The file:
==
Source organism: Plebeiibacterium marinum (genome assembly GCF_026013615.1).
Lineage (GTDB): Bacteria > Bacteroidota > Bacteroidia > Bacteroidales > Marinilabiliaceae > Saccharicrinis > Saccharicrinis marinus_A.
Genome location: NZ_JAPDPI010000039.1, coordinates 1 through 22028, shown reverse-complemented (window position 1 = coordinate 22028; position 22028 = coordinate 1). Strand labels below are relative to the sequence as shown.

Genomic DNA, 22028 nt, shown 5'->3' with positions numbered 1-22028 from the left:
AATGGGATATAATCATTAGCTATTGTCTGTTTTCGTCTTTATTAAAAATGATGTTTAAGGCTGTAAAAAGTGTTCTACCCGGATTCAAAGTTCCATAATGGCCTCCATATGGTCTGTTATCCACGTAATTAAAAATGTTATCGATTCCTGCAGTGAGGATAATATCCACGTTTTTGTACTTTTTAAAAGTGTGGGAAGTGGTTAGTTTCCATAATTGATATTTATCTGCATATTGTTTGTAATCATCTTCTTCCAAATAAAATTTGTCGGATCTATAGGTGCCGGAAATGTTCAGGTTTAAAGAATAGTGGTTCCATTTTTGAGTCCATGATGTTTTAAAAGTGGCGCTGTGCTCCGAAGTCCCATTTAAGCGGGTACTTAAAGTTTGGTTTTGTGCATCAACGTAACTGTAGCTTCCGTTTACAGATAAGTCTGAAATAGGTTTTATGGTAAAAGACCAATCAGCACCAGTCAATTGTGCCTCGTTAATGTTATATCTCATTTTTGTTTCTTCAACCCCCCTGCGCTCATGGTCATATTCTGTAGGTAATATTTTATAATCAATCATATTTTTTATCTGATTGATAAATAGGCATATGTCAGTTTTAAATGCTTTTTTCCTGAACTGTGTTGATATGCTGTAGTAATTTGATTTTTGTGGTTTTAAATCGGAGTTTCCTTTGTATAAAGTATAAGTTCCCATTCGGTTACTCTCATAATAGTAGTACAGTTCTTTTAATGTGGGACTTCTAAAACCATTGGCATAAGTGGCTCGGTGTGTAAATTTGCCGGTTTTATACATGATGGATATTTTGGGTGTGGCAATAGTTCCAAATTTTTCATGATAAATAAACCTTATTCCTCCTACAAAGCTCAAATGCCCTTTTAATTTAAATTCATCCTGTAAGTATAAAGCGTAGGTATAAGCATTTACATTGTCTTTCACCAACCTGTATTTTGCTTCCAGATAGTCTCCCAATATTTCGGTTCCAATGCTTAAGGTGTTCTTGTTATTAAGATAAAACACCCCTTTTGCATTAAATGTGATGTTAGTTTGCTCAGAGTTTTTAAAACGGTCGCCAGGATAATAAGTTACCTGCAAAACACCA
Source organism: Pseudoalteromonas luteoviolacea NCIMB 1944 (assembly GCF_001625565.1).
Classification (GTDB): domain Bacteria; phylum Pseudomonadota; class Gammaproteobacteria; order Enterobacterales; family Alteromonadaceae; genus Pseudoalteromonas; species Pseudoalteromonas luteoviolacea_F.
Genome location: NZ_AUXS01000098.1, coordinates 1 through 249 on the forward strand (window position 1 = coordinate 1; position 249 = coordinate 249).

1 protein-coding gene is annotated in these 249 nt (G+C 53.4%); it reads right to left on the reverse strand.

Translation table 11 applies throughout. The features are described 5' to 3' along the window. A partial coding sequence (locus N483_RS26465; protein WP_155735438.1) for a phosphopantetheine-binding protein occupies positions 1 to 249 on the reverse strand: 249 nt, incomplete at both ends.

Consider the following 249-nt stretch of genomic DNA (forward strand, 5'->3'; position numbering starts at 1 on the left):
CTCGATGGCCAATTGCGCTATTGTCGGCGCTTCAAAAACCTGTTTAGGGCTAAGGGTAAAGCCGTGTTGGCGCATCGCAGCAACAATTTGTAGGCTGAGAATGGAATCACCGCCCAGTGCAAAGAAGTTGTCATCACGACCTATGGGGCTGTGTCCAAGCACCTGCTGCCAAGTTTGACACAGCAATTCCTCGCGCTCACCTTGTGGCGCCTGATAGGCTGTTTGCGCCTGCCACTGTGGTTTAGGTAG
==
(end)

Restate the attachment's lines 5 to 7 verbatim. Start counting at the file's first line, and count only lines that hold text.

AATGGGATATAATCATTAGCTATTGTCTGTTTTCGTCTTTATTAAAAATGATGTTTAAGGCTGTAAAAAGTGTTCTACCCGGATTCAAAGTTCCATAATGGCCTCCATATGGTCTGTTATCCACGTAATTAAAAATGTTATCGATTCCTGCAGTGAGGATAATATCCACGTTTTTGTACTTTTTAAAAGTGTGGGAAGTGGTTAGTTTCCATAATTGATATTTATCTGCATATTGTTTGTAATCATCTTCTTCCAAATAAAATTTGTCGGATCTATAGGTGCCGGAAATGTTCAGGTTTAAAGAATAGTGGTTCCATTTTTGAGTCCATGATGTTTTAAAAGTGGCGCTGTGCTCCGAAGTCCCATTTAAGCGGGTACTTAAAGTTTGGTTTTGTGCATCAACGTAACTGTAGCTTCCGTTTACAGATAAGTCTGAAATAGGTTTTATGGTAAAAGACCAATCAGCACCAGTCAATTGTGCCTCGTTAATGTTATATCTCATTTTTGTTTCTTCAACCCCCCTGCGCTCATGGTCATATTCTGTAGGTAATATTTTATAATCAATCATATTTTTTATCTGATTGATAAATAGGCATATGTCAGTTTTAAATGCTTTTTTCCTGAACTGTGTTGATATGCTGTAGTAATTTGATTTTTGTGGTTTTAAATCGGAGTTTCCTTTGTATAAAGTATAAGTTCCCATTCGGTTACTCTCATAATAGTAGTACAGTTCTTTTAATGTGGGACTTCTAAAACCATTGGCATAAGTGGCTCGGTGTGTAAATTTGCCGGTTTTATACATGATGGATATTTTGGGTGTGGCAATAGTTCCAAATTTTTCATGATAAATAAACCTTATTCCTCCTACAAAGCTCAAATGCCCTTTTAATTTAAATTCATCCTGTAAGTATAAAGCGTAGGTATAAGCATTTACATTGTCTTTCACCAACCTGTATTTTGCTTCCAGATAGTCTCCCAATATTTCGGTTCCAATGCTTAAGGTGTTCTTGTTATTAAGATAAAACACCCCTTTTGCATTAAATGTGATGTTAGTTTGCTCAGAGTTTTTAAAACGGTCGCCAGGATAATAAGTTACCTGCAAAACACCA
Source organism: Pseudoalteromonas luteoviolacea NCIMB 1944 (assembly GCF_001625565.1).
Classification (GTDB): domain Bacteria; phylum Pseudomonadota; class Gammaproteobacteria; order Enterobacterales; family Alteromonadaceae; genus Pseudoalteromonas; species Pseudoalteromonas luteoviolacea_F.